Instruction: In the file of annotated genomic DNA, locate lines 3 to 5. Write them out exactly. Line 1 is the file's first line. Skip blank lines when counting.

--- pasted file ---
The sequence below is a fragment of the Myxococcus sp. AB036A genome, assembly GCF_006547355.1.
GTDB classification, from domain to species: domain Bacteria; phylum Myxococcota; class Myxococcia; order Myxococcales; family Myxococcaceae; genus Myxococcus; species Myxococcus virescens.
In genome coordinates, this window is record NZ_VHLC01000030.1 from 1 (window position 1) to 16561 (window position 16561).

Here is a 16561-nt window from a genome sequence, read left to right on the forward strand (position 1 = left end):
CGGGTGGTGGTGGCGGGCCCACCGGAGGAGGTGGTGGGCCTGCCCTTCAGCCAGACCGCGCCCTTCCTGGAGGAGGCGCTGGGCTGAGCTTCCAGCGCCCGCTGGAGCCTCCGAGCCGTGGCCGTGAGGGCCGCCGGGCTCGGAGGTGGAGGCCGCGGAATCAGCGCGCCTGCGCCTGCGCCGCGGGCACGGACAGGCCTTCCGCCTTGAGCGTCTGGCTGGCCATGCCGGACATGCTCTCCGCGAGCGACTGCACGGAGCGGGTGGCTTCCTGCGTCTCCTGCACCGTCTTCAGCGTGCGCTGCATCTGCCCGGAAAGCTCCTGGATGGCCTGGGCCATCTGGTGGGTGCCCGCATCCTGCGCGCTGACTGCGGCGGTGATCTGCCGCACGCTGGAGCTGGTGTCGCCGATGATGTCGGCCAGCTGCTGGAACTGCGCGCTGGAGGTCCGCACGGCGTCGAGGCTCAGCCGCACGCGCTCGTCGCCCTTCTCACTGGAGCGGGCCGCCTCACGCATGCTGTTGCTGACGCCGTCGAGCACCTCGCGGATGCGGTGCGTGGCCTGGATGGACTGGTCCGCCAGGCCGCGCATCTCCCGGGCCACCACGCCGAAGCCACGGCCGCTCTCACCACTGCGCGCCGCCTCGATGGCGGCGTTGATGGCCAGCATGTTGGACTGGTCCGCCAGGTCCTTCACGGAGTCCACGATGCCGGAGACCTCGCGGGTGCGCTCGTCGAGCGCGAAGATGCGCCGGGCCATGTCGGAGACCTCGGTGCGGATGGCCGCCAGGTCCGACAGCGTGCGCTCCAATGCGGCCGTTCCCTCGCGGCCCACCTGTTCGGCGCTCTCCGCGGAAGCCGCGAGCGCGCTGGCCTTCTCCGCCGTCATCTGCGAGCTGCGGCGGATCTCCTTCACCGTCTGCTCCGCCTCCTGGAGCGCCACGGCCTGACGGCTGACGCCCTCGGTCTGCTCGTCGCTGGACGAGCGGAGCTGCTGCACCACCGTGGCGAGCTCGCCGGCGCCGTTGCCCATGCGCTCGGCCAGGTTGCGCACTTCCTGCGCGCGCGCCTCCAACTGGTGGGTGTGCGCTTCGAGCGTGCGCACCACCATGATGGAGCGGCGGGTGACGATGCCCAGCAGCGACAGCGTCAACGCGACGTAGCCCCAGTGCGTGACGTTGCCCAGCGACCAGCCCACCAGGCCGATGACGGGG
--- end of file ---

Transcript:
In genome coordinates, this window is record NZ_VHLC01000030.1 from 1 (window position 1) to 16561 (window position 16561).

Here is a 16561-nt window from a genome sequence, read left to right on the forward strand (position 1 = left end):
CGGGTGGTGGTGGCGGGCCCACCGGAGGAGGTGGTGGGCCTGCCCTTCAGCCAGACCGCGCCCTTCCTGGAGGAGGCGCTGGGCTGAGCTTCCAGCGCCCGCTGGAGCCTCCGAGCCGTGGCCGTGAGGGCCGCCGGGCTCGGAGGTGGAGGCCGCGGAATCAGCGCGCCTGCGCCTGCGCCGCGGGCACGGACAGGCCTTCCGCCTTGAGCGTCTGGCTGGCCATGCCGGACATGCTCTCCGCGAGCGACTGCACGGAGCGGGTGGCTTCCTGCGTCTCCTGCACCGTCTTCAGCGTGCGCTGCATCTGCCCGGAAAGCTCCTGGATGGCCTGGGCCATCTGGTGGGTGCCCGCATCCTGCGCGCTGACTGCGGCGGTGATCTGCCGCACGCTGGAGCTGGTGTCGCCGATGATGTCGGCCAGCTGCTGGAACTGCGCGCTGGAGGTCCGCACGGCGTCGAGGCTCAGCCGCACGCGCTCGTCGCCCTTCTCACTGGAGCGGGCCGCCTCACGCATGCTGTTGCTGACGCCGTCGAGCACCTCGCGGATGCGGTGCGTGGCCTGGATGGACTGGTCCGCCAGGCCGCGCATCTCCCGGGCCACCACGCCGAAGCCACGGCCGCTCTCACCACTGCGCGCCGCCTCGATGGCGGCGTTGATGGCCAGCATGTTGGACTGGTCCGCCAGGTCCTTCACGGAGTCCACGATGCCGGAGACCTCGCGGGTGCGCTCGTCGAGCGCGAAGATGCGCCGGGCCATGTCGGAGACCTCGGTGCGGATGGCCGCCAGGTCCGACAGCGTGCGCTCCAATGCGGCCGTTCCCTCGCGGCCCACCTGTTCGGCGCTCTCCGCGGAAGCCGCGAGCGCGCTGGCCTTCTCCGCCGTCATCTGCGAGCTGCGGCGGATCTCCTTCACCGTCTGCTCCGCCTCCTGGAGCGCCACGGCCTGACGGCTGACGCCCTCGGTCTGCTCGTCGCTGGACGAGCGGAGCTGCTGCACCACCGTGGCGAGCTCGCCGGCGCCGTTGCCCATGCGCTCGGCCAGGTTGCGCACTTCCTGCGCGCGCGCCTCCAACTGGTGGGTGTGCGCTTCGAGCGTGCGCACCACCATGATGGAGCGGCGGGTGACGATGCCCAGCAGCGACAGCGTCAACGCGACGTAGCCCCAGTGCGTGACGTTGCCCAGCGACCAGCCCACCAGGCCGATGACGGGG